Russian President Vladimir Putin on Thursday accused the United States of meddling in internal FIFA affairs after Swiss authorities arrested several officials of world soccer's governing body in Zurich on Wednesday. 

The U.S. Department of Justice indicted nine current and former FIFA officials and five others on Wednesday with 46 criminal counts ranging from racketeering and wire fraud to money-laundering and unlawful procurement of naturalization. Swiss officials also announced an investigation into allegations of corruption involving several past and future soccer tournaments, including the 2018 and 2022 World Cup events, scheduled to be held in Russia and Qatar respectively.

“Unfortunately our American partners are using these methods in order to achieve their own selfish gains and it is illegal to persecute people. I would not rule out that in regards to FIFA, the same thing could be happening, though I do not know how it will end,” Putin said, according to RT.

“However, the fact that this is happening right on the eve of the FIFA presidential elections, gives one this exact impression,” he added, referring to the upcoming election in which President Sepp Blatter is set to seek re-election for a fifth term as head of FIFA. Other Moscow officials also accused Washington of conspiring against the world soccer authority.

“So there are clearly forces in America that are trying to turn anything positive that we have into a new channel of confrontation,” Russia's National Anti-Corruption Committee Chairman Kirill Kabanov told TIME on Wednesday.

On Tuesday, it was revealed that a group of 13 U.S. Senators had also sent a letter to Blatter asking him to move the 2018 World Cup to another country, prompting Kabanov to ask: “And even if there was bribery going on, why would the Americans only bring it up now, just after FIFA refused the demands of Senators to revoke Russia’s right to host the champions?”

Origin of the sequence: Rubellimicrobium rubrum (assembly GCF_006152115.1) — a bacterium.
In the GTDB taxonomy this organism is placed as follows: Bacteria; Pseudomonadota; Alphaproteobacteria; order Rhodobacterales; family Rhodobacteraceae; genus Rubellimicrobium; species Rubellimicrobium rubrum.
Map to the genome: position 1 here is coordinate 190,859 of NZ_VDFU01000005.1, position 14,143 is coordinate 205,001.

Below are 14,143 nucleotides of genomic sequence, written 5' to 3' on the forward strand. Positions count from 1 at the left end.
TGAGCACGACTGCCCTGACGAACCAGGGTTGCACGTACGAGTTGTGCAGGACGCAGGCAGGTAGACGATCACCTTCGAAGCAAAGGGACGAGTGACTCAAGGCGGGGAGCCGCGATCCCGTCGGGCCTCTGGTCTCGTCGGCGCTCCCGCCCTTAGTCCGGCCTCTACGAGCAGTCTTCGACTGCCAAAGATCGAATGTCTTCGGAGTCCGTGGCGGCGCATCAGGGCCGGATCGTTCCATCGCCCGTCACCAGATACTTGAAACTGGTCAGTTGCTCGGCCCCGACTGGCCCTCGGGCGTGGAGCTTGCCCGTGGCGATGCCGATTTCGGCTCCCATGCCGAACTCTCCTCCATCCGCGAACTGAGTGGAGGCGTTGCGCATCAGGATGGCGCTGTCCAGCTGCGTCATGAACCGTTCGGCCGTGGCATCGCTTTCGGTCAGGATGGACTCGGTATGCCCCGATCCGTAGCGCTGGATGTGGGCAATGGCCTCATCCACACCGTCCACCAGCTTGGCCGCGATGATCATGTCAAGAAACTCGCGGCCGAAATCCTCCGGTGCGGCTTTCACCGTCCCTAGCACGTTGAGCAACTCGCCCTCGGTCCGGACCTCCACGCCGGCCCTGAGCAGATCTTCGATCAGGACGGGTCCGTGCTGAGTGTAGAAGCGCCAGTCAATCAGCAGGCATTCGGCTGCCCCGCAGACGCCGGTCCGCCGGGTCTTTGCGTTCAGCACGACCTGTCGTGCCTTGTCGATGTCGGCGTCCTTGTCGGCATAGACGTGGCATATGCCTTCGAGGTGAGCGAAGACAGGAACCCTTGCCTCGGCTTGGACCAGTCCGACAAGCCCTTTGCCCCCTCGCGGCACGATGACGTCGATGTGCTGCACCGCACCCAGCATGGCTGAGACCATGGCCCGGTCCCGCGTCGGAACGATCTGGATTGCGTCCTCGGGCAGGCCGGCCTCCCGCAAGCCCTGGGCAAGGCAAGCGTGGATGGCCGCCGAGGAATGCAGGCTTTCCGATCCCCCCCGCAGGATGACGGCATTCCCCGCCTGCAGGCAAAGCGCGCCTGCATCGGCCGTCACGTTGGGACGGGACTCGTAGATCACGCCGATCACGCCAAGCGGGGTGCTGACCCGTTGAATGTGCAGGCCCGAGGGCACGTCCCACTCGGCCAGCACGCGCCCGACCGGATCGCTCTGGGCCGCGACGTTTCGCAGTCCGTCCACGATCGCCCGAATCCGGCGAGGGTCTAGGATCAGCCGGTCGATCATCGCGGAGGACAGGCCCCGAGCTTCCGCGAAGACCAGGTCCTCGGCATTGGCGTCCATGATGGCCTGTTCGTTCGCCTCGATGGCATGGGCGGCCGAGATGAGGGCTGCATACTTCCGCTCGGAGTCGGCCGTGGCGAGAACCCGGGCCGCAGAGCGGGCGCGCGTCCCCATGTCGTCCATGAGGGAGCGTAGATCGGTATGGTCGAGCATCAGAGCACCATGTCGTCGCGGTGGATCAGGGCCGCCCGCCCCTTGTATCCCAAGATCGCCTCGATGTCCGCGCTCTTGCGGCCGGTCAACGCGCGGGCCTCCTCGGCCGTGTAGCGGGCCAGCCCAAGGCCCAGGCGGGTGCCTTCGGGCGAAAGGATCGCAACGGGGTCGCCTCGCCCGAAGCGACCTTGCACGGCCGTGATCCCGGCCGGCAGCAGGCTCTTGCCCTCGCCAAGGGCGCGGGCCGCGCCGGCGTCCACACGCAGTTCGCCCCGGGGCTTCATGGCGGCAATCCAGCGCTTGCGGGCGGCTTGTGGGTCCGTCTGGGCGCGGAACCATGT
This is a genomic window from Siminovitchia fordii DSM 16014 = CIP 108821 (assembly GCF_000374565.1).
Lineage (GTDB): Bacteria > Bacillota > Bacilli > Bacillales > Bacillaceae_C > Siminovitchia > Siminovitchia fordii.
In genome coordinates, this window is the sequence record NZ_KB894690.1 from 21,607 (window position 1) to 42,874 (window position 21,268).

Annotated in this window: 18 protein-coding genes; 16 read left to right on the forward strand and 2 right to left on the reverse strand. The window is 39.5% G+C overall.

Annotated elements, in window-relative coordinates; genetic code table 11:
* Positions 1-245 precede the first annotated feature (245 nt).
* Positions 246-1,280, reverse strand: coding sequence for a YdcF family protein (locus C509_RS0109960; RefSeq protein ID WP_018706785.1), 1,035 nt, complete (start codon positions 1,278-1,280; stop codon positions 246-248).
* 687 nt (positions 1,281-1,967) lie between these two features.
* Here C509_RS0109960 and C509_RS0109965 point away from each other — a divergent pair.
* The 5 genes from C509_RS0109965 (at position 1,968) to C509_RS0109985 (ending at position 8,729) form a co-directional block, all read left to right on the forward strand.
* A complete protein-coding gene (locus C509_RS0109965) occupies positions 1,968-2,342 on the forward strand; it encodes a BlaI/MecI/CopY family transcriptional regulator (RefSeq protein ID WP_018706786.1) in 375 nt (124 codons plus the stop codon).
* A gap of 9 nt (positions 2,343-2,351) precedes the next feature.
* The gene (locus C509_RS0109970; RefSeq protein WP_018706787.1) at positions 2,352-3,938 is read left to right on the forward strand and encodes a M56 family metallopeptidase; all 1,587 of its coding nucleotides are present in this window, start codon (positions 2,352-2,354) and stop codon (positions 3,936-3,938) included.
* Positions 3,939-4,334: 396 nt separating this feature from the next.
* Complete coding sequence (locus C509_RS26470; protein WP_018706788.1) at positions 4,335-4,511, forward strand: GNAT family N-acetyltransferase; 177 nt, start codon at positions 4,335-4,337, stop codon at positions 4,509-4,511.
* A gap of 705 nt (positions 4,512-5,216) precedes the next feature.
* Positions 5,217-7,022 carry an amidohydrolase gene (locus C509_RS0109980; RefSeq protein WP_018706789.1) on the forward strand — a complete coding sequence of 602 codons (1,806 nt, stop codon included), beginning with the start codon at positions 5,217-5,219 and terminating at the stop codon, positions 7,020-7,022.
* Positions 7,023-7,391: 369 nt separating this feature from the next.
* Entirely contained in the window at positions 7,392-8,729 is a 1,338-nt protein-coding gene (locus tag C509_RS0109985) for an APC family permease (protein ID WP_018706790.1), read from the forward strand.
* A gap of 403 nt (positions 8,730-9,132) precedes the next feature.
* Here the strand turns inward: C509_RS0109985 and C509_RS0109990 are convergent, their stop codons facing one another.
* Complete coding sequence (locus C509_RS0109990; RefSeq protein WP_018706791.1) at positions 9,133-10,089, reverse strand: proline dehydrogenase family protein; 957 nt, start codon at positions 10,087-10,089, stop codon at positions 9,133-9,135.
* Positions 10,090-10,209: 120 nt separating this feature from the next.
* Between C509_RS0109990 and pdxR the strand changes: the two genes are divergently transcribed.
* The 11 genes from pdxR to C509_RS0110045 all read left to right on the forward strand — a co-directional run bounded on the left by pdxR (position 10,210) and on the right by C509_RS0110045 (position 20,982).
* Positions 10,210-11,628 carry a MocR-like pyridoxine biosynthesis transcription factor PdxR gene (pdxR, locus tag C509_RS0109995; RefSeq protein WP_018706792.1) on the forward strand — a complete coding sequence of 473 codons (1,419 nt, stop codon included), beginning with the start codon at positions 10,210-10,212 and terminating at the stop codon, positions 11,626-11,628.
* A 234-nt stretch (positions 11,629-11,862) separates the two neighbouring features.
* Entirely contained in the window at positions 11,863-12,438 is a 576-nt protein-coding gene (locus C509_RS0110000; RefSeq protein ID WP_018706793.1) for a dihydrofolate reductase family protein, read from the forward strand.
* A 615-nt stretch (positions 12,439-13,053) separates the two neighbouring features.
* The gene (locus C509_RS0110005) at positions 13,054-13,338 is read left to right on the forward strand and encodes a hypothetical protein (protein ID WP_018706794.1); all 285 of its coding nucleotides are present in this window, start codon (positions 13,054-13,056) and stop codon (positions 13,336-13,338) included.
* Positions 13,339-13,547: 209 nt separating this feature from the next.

FIFA is being investigated, among other things, for its decision to award the next two World Cup tournaments to Russia and Qatar, a decision that has prompted an international outcry over the countries' political actions and human rights records.

British Foreign Secretary Philip Hammond also warned on Thursday that the international body needed major reform. "There is something deeply wrong at the heart of FIFA and international football needs to reform, needs to get its act together," Hammond told the BBC. Britain had placed a failed bid to host the 2018 World Cup.

Meanwhile, FIFA began its annual congress in Zurich on Thursday despite warnings from sponsors that the corruption scandal may endanger its funding. Visa, a major sponsor, has said it will reassess its sponsorship unless FIFA institutes reforms. Coca-Cola and Adidas have also expressed concern over the allegations of corruption.

Blatter, who has not yet appeared in public since Wednesday’s arrests, will run for re-election in a Friday vote. The 79-year-old Swiss who has led FIFA since 1998, has long been suspected by the sport's watchers of being involved in shady practices. However, while the Union of European Football Associations called for the FIFA election to be delayed,  the Asian Football Confederation opposed the move and said that it would support Blatter's re-election bid.

Michel Platini, a former French soccer player and head of the UEFA, asked Blatter to step down on Thursday morning, according to a BBC reporter. Blatter reportedly refused to do so.